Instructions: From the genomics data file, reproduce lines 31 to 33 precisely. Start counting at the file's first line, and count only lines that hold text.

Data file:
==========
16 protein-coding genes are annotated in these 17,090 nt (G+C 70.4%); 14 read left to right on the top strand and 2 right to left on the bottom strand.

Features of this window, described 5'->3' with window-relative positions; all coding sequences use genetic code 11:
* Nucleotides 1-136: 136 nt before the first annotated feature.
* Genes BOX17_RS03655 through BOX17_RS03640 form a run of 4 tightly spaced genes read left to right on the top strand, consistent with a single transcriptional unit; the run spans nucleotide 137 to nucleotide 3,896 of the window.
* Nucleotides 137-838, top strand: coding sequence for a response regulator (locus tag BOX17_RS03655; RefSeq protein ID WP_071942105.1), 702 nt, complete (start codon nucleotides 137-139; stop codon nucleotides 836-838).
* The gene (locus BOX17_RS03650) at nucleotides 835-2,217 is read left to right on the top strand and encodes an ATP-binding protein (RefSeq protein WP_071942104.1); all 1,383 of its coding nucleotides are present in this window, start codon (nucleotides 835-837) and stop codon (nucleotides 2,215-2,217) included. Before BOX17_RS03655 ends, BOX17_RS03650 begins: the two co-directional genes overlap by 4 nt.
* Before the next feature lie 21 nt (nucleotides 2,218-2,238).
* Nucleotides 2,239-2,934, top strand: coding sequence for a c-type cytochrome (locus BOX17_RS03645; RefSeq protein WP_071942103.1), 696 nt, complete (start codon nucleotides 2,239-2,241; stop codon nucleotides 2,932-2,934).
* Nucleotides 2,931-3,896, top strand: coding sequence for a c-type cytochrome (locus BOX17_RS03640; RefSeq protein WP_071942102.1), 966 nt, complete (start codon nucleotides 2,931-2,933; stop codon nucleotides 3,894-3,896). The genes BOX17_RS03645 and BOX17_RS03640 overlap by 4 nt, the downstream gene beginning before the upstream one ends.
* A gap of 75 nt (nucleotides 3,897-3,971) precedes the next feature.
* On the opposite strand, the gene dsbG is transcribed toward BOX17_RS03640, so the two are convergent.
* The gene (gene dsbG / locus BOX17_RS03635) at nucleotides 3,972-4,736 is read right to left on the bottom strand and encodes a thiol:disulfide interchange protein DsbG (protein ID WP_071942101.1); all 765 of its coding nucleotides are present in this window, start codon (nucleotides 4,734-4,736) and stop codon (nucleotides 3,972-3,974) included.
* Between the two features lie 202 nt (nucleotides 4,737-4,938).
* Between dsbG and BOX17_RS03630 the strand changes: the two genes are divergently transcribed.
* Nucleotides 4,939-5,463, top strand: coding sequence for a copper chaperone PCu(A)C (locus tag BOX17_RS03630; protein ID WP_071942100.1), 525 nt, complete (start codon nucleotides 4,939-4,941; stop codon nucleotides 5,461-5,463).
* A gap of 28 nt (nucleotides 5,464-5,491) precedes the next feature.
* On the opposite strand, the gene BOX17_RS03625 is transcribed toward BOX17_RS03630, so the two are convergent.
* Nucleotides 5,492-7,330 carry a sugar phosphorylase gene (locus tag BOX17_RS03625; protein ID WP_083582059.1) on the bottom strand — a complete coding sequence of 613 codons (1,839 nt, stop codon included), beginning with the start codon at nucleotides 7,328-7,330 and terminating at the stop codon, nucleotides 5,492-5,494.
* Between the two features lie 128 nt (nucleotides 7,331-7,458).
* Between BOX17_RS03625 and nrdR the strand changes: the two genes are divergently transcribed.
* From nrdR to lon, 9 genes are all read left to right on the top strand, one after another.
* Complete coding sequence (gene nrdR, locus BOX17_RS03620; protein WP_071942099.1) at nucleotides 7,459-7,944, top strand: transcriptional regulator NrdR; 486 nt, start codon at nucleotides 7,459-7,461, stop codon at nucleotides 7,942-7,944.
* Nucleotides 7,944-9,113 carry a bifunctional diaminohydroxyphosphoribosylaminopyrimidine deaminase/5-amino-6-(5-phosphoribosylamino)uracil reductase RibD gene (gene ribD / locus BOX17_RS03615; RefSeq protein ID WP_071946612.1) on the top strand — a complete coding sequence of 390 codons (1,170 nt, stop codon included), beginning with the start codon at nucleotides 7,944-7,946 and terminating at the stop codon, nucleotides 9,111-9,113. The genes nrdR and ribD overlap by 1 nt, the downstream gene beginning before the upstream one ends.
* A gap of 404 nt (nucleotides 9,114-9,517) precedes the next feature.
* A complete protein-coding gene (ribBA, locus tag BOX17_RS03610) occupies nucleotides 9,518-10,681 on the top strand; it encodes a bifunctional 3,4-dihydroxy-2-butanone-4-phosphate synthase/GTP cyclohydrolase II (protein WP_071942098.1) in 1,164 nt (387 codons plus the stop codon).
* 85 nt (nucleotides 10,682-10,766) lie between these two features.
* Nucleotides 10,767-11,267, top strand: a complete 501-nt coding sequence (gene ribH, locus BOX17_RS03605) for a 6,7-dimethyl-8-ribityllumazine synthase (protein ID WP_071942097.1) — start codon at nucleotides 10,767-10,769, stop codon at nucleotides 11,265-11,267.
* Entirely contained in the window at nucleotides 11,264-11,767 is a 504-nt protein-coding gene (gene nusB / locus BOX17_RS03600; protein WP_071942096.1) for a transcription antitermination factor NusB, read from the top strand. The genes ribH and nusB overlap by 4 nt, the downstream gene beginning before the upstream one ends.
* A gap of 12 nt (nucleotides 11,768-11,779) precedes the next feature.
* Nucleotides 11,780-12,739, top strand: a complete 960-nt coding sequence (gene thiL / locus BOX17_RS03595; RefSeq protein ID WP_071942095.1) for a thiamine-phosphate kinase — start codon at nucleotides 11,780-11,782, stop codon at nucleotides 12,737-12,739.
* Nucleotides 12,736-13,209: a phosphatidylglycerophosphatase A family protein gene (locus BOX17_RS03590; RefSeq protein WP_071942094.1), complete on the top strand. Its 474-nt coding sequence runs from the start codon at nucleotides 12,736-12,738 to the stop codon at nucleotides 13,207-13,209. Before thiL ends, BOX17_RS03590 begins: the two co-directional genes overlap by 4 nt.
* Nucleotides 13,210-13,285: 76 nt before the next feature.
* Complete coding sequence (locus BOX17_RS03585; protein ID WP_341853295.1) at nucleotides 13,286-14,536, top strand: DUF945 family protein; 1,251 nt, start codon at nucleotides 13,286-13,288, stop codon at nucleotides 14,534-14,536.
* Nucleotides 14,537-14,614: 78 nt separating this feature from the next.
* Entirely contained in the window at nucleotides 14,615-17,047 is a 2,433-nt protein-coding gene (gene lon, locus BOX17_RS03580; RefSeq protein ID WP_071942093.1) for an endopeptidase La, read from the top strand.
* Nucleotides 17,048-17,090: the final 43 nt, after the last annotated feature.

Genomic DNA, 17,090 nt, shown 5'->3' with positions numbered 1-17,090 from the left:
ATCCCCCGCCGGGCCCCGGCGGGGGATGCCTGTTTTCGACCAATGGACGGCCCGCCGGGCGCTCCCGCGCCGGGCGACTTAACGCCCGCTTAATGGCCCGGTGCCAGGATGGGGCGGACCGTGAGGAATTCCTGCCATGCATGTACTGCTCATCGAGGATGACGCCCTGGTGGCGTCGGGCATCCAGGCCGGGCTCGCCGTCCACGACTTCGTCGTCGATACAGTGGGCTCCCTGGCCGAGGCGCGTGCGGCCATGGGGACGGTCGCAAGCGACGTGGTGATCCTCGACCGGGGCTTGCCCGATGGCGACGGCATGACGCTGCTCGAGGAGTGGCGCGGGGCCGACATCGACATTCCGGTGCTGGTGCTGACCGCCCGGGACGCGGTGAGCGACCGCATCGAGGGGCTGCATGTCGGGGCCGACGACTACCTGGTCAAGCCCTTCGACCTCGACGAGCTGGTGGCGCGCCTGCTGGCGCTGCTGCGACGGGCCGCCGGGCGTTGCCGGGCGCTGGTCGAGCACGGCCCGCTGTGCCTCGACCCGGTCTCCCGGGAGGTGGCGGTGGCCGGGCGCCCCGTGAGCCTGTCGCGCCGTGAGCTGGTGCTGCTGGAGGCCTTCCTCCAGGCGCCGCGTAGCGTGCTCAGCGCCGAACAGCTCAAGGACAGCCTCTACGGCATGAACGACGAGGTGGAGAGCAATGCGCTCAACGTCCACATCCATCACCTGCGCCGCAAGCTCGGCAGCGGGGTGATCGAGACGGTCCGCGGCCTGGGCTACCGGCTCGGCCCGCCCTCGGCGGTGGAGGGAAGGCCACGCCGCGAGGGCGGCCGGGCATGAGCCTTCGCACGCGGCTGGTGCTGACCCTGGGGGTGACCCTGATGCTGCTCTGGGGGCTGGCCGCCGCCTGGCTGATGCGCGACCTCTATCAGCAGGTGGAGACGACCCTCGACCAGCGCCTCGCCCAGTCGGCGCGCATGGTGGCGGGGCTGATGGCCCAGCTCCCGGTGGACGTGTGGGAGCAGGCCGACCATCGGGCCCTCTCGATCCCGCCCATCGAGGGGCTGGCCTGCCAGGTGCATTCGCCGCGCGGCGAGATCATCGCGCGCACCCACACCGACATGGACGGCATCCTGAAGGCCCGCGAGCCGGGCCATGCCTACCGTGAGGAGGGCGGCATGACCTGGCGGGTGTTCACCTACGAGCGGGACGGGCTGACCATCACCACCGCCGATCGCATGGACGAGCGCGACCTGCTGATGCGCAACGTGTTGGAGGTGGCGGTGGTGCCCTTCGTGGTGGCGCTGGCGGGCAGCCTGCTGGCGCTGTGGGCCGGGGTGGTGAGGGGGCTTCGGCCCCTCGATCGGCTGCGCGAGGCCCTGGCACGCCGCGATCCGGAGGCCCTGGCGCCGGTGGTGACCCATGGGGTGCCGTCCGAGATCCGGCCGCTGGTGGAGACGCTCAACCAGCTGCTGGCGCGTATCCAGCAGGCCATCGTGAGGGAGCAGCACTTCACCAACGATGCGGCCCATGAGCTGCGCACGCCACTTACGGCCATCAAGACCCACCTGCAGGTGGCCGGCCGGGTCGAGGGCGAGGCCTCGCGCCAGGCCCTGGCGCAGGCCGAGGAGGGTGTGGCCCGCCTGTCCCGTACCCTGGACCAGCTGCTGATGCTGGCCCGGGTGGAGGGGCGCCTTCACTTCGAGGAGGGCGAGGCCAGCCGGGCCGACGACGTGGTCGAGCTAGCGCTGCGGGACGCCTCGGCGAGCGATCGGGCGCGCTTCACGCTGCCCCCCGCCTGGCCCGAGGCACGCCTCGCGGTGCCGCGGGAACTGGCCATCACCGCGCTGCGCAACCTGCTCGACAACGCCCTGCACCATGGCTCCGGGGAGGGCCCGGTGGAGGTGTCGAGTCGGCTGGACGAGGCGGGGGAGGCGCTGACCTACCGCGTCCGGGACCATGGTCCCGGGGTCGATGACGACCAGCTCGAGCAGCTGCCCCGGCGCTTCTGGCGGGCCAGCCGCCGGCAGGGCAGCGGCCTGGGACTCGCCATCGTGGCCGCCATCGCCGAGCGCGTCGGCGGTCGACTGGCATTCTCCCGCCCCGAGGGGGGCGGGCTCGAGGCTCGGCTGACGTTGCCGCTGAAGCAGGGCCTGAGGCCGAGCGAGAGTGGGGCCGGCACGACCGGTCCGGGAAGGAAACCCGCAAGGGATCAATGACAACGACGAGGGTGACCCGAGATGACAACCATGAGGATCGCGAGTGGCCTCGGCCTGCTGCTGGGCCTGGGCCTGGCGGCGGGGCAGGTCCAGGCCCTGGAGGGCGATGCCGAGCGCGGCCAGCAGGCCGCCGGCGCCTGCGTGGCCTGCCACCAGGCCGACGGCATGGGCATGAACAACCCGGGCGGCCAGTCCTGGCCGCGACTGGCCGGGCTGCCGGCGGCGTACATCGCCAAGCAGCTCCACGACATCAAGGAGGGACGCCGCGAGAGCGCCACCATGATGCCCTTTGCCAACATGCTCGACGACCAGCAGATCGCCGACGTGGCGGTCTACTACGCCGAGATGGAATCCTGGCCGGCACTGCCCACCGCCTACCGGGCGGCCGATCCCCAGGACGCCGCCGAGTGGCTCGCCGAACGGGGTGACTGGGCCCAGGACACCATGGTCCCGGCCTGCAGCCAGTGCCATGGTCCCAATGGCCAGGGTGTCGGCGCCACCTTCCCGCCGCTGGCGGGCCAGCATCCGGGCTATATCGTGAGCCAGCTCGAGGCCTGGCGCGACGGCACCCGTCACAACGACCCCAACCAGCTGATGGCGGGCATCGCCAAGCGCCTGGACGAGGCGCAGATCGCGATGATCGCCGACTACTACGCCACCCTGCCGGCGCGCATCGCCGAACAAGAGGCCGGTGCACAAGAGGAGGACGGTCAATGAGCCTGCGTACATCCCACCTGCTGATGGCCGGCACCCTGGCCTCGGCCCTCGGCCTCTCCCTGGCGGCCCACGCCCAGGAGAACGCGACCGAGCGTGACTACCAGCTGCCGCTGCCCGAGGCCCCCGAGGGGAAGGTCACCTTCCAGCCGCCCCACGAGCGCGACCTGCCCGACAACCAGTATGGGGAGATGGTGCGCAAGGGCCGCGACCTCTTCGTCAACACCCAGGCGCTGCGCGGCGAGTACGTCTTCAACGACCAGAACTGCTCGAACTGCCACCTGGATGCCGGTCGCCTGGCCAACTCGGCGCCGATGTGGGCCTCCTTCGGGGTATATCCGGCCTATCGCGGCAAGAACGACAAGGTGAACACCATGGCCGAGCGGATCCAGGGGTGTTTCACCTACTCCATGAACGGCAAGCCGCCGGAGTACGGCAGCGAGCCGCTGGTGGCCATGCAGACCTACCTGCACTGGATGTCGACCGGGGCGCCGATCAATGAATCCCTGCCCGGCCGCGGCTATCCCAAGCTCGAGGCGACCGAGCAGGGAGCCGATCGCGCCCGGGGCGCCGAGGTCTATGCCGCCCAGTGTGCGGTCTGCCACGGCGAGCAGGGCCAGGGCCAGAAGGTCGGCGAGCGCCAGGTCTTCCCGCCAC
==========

* Nucleotides 12,736-13,209: a phosphatidylglycerophosphatase A family protein gene (locus BOX17_RS03590; RefSeq protein WP_071942094.1), complete on the top strand. Its 474-nt coding sequence runs from the start codon at nucleotides 12,736-12,738 to the stop codon at nucleotides 13,207-13,209. Before thiL ends, BOX17_RS03590 begins: the two co-directional genes overlap by 4 nt.
* Nucleotides 13,210-13,285: 76 nt before the next feature.
* Complete coding sequence (locus BOX17_RS03585; protein ID WP_341853295.1) at nucleotides 13,286-14,536, top strand: DUF945 family protein; 1,251 nt, start codon at nucleotides 13,286-13,288, stop codon at nucleotides 14,534-14,536.